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The Game Plan Review

Movies.com Critics

2.0

Dave White Profile

… a new twist on Kindergarten Cop and The Pacifier Read full review

Other Critics provided by Metacritic.com

Critics scores range from 0 to 100, with higher scores indicating more favorable reviews.

  • 3.0
    44

    out of 100

    Metascore®
    Mixed or average reviews
    based on a weighted average of all
    critic review scores.

  • 50

    out of 100

    USA Today Claudia Puig

    Game Plan plays like an average sitcom that drags on. This sort of film shouldn't clock in at more than 90 minutes. There are worse ways to spend a few hours, but expect more predictability than laughs in this good-hearted, mindless entertainment.

    Read Full Review

  • 50

    out of 100

    Entertainment Weekly Scott Brown

    Having tamed one muscled man-child (Vin Diesel in The Pacifier), Disney sets its sights on The Rock. He preens winningly in The Game Plan.

    Read Full Review

  • 50

    out of 100

    Chicago Tribune

    If Steve Martin (“Cheaper by the Dozen”) and Eddie Murphy (“Daddy Day Care”) can’t make these PG-rated assembly-line comedies any fun, what chance does The Rock have?

    Read Full Review

  • 60

    out of 100

    The Hollywood Reporter Kirk Honeycutt

    A throwback to the days when Disney would recruit second- and third-tier stars to stroll through indifferently written, modestly produced comic fluff that served as family entertainment.

    Read Full Review

  • See all The Game Plan reviews at Metacritic.com

For Families provided by Common Sense Media

OK for kids 6+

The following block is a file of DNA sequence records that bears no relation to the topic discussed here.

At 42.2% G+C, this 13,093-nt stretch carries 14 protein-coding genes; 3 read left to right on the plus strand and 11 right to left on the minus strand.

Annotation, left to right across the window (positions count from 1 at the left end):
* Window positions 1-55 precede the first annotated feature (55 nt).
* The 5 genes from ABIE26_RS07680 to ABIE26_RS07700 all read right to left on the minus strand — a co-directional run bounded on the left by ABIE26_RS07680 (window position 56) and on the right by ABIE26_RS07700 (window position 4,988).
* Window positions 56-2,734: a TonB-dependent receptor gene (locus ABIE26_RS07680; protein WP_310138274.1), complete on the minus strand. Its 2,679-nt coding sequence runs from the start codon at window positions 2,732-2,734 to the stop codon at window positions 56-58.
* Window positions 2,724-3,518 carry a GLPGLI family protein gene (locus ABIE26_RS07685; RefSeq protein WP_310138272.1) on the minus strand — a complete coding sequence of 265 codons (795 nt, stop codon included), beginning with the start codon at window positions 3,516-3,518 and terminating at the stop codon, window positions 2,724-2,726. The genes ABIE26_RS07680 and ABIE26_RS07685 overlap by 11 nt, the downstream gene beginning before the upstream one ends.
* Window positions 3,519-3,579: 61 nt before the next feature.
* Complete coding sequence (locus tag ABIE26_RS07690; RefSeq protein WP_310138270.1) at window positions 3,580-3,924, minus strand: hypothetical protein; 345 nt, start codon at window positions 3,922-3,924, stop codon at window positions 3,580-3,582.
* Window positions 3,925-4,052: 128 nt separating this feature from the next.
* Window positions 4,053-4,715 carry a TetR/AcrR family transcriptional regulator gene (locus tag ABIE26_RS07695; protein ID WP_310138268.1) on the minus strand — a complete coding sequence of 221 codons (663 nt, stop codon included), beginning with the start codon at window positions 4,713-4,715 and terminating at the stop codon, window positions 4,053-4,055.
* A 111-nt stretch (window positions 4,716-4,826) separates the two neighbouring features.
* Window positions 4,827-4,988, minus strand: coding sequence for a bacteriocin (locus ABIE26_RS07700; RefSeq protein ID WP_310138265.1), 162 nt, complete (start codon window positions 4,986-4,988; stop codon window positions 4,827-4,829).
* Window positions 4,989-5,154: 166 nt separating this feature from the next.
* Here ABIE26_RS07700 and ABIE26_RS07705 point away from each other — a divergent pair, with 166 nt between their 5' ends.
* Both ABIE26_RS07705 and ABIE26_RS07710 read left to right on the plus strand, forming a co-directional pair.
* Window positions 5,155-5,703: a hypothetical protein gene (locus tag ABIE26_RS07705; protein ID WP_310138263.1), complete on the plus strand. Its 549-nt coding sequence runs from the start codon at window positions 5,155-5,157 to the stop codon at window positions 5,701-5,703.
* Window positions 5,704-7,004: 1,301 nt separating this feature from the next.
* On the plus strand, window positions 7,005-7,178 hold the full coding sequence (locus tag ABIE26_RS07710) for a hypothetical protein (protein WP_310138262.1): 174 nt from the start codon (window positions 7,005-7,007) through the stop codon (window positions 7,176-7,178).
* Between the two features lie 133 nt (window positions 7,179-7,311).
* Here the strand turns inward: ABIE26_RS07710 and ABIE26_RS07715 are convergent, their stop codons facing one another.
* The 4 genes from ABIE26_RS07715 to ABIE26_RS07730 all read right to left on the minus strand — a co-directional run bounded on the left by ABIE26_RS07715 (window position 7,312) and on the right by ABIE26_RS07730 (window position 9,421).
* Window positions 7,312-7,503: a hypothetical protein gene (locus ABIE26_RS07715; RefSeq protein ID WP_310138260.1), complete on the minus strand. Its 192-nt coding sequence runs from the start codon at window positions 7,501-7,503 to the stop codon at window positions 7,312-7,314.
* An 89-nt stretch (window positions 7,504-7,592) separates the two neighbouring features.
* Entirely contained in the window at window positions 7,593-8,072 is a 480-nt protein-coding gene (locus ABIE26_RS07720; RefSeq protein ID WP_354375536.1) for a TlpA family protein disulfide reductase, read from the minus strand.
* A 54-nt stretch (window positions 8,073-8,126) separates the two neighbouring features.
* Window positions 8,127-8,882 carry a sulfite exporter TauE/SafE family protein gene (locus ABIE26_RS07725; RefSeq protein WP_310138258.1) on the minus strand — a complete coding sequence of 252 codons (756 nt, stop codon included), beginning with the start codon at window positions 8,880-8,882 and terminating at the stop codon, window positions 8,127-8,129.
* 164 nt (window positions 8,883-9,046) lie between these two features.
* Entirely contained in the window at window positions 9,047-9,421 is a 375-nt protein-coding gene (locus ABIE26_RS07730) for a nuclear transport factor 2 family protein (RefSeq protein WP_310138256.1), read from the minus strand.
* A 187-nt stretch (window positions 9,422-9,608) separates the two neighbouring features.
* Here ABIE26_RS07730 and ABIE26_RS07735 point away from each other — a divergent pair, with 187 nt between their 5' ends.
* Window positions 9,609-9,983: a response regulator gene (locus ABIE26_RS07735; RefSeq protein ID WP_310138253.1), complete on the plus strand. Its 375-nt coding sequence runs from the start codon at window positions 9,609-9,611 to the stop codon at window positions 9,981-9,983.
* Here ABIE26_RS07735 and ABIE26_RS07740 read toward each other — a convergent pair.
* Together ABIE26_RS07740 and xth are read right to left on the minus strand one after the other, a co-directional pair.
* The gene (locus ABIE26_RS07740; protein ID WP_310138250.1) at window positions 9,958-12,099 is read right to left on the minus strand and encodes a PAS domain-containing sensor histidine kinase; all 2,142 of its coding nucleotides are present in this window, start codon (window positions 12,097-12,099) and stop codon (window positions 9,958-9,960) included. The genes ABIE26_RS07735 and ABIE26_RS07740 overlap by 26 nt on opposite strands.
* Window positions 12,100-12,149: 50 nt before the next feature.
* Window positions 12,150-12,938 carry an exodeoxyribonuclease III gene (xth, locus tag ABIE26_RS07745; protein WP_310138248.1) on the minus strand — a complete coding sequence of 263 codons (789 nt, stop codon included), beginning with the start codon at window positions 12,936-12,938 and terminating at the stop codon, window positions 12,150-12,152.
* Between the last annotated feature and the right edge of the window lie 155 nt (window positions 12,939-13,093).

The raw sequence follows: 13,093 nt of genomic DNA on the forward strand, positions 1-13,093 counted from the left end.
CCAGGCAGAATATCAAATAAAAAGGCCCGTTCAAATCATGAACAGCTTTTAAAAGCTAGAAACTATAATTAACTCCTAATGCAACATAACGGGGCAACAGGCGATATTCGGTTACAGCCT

The Rock scores in cute (if predictable) comedy.

What Parents Need to Know

Parents need to know that this cute family comedy features football violence and pratfalls. Lots of people, including young girls, fall and only get minor injuries, and a parent's death is addressed. Peyton runs away to find her father and ends up in some very mildly perilous situations (being left alone at a club, etc.). It's worth noting that although the film makes fun of the insane commercialism of football, it also mentions more than a dozen products, and plugs the Disney Channel and Elvis movies.

  • Families can talk about why kids want to see this movie -- because of the story, or because of Disney's marketing campaign? What usually makes you want to see a movie? Families can also discuss the importance of telling the truth and being generous. Why does Joe feel differently about his game after spending time with Peyton? And, parents, remind kids about why they need to stay with safe adults and not run off on their own, as Peyton does.

The good stuff
  • message true0

    Messages: Peyton runs away from home and lies to Karen and Joe. Stella schemes to use Peyton for publicity. Joe forgets Peyton in a club. Joe is initially selfish but eventually learns to share and think of others first -- a great lesson for kids.

What to watch for
  • violence false3

    Violence and scariness: Lots of football-related roughness, including sacks, tackles, and close-up shots of Joe being taken down. Joe breaks a rib and hurts his shoulder. Joe slaps another player and accidentally bumps into dancers, knocking them down and dropping others.

  • sex false0

    Sexy stuff: Stella kisses a man when her team wins. Joe spends many scenes shirtless and lifting weights.

  • language false0

    Language: Not an issue

  • consumerism false3

    Consumerism: Lots of brands and products are visible or mentioned in the film, including Chanel, ESPN, Cold Stone Creamery, Jell-O, iPods, the Bedazzler, BlackBerry, Dunkin Donuts, Nike, Dasani water, a Sidekick cell phone, and Cingular wireless. And, of course, shots of the Disney Channel and popular Disney shows like Hannah Montana are featured.

  • drugsalcoholtobacco false3

    Drinking, drugs and smoking: Adults drink at a party, but they don't appear drunk. Peyton shows she knows what a margarita is.

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